Person B: I highly doubt they made them themselves so I think that makes them third-party cookies.
Person A: Should we ask if they’ve baked the cookies themselves because I thought third-party cookies are going to go away?
Person B: It’s a tough choice—one does not simply reject all cookies!
You might have heard recently about Google and Apple tightening control of third-party cookies for Chrome and Safari users, making it more difficult for advertisers and companies to use digital advertising tracking. So what does this mean exactly? What do these cookies do?
Let’s explore some common questions people have about cookies.
What are browser cookies and how do they work?
A cookie stores unique information about you each time you open a browser. The website you just visited stores this information and retrieves it again when you visit in the future
Here’s an example: Suppose you go to an online bookstore and order some books. The browser cookies record the information (noting authors, titles, and more). When you revisit a site, your browser will let this bookstore site read that stored information in a cookie.
The bookstore website might use this information to understand your previous purchases and recommend a list of books that have similar authors, topics, and categories. This activity of creating and reading cookies is invisible to users. From your point of view, a list of books that might be of interest just magically appears for you!
What is the difference between a first-party cookie and third-party cookie?
- First-party cookies are stored by the domain (website) you are visiting directly. They allow website owners to collect analytics data, remember language settings, and perform other useful functions that help provide a good user experience.
- Third-party cookies are created by domains other than the one you are visiting directly, hence the name third-party. They are used for cross-site tracking, retargeting, and ad-serving. For example, a cookie set by Facebook when you’re using facebook.com is a first-party cookie. However, if you are on a different website which has a Facebook “Like!” button, that button will access the same cookie but it would be considered a third-party cookie.
Can I see what cookies are there on any website?
Using Chrome, simply open developer tools by right clicking anywhere on the website and select “Inspect”. From the pop-up tool, select the “Application” tab, and voila! There you can see all cookies stored on your end.
You can do this for any website.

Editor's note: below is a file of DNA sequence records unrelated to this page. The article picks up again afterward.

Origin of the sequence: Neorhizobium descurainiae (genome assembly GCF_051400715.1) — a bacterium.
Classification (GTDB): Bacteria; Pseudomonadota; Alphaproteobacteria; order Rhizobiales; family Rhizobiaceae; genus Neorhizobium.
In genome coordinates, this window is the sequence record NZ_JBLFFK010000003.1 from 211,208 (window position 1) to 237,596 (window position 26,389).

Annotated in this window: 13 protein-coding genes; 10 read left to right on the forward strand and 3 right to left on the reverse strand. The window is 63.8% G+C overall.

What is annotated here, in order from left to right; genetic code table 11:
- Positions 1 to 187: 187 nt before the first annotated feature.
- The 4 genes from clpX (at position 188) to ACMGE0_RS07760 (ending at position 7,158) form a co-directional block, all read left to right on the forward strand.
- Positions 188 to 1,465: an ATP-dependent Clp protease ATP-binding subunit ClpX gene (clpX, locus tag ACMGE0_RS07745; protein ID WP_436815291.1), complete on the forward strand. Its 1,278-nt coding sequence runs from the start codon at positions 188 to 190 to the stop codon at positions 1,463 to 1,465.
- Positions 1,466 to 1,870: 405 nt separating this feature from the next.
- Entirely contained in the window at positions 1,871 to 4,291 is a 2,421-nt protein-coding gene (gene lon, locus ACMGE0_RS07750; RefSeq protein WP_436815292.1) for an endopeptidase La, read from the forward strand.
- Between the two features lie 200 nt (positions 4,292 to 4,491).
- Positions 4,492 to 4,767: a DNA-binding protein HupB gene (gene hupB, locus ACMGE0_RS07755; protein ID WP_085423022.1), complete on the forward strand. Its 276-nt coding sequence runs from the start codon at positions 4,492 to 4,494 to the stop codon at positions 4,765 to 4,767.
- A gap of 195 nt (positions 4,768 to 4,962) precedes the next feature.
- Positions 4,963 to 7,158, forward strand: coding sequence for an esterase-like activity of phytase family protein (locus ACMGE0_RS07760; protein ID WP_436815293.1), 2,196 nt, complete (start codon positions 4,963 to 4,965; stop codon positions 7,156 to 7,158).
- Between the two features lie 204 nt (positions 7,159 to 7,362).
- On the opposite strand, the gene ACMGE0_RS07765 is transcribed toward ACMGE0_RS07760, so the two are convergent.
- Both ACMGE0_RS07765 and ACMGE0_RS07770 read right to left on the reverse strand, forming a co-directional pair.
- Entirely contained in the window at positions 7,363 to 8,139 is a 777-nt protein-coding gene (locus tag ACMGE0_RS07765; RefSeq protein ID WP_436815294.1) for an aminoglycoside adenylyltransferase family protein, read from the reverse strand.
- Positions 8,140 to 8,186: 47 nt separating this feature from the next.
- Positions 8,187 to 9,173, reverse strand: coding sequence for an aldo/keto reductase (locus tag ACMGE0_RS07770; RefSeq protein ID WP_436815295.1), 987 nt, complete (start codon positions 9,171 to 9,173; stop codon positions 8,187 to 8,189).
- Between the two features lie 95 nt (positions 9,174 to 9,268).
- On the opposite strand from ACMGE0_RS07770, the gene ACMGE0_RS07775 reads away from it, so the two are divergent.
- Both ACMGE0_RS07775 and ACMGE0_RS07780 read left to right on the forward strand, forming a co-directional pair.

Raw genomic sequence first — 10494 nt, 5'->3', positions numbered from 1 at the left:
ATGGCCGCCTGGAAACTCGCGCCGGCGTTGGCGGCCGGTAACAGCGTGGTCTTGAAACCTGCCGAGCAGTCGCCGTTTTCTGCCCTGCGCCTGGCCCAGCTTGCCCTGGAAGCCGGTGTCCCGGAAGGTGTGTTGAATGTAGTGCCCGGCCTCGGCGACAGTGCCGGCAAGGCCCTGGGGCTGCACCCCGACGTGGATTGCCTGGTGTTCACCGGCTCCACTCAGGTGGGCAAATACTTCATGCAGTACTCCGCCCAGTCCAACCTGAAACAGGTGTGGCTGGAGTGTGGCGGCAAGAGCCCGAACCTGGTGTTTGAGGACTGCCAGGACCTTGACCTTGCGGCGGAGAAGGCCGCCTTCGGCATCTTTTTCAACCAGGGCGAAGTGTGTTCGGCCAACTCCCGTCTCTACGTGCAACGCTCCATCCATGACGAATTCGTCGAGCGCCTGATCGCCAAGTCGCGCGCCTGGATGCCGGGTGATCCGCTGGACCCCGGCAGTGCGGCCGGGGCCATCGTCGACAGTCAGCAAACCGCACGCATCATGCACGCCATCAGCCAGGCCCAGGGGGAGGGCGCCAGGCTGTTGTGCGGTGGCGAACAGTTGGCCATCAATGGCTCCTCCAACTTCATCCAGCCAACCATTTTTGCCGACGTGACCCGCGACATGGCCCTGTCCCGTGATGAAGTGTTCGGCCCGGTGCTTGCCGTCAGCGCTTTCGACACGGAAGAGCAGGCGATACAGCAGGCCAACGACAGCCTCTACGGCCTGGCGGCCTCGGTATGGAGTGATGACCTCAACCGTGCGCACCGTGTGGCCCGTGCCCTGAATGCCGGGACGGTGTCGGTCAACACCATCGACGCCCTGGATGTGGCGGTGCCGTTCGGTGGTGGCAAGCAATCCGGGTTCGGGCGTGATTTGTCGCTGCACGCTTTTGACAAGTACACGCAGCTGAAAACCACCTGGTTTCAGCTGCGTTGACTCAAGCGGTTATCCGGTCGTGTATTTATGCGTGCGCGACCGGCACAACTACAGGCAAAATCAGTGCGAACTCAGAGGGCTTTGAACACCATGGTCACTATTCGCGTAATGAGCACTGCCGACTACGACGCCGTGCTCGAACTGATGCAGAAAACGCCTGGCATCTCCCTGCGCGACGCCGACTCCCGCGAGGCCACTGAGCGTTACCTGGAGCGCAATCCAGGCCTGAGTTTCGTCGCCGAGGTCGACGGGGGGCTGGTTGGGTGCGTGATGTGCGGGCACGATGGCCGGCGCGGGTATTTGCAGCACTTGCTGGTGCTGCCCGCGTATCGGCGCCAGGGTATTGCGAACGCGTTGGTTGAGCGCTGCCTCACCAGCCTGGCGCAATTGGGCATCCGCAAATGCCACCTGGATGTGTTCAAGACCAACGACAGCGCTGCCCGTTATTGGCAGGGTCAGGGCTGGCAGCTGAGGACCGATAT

If you prefer Firefox Mozilla:
- Open the site you want to see cookies in.
- Open the Storage Inspector by selecting Storage Inspector from the Web Developer submenu in the Firefox Menu Panel (or the Tools menu if you display the menu bar or are on Mac OS X), or by pressing Shift + F9 keyboard shortcut.
- The Toolbox will appear at the bottom of the browser window with the Storage Inspector activated. It’s just called Storage in the Developer Toolbox.
- Select Cookies on the left to see the cookies created by the website.
Can we manage cookies on websites?
Yes, all websites are required by law to give an option to users to enable/disables cookies on their end. There would be a pop-up asking for these options below at the bottom of the site when you visit the website for the very first time.
Alternatively, you can use browser plugins to selectively block some cookies. Here are some examples:
How does tracking work in different locations?
For all Californians, users are forced to accept or reject cookies before navigating anywhere on websites. You can go to the cookie settings link given in the pop-up/banner on the website and select all the options available to you.
However, for users outside California but in the United States, all cookies are enabled by default. You would have to specifically disable cookies from the pop-up settings to opt-out.
How is Safari different from other browsers like Chrome and Firefox?
- Apple has released an ITP (Intelligent Tracking Prevention) feature for its browser Safari.
- This feature is offered with Safari and in iOS 11 by default.
- The way it handles first-party cookies differs from other browsers.
- Its newest version, ITP 2.0, detects cross-site tracking and partitions (or isolates) first-party cookies, making it impossible to use them in a third-party context for tracking or analytics purposes.
- Previous versions of Apple’s ITP (1.0 and 1.1) allowed cookies to be read and used in a “third-party context”, provided the user accessed the domain directly in the first 24 hours. This gave an unfair advantage to Facebook and Google, as the 24-hour purge didn’t have the same effect on them as on other sites because users visit these websites regularly and rarely log out.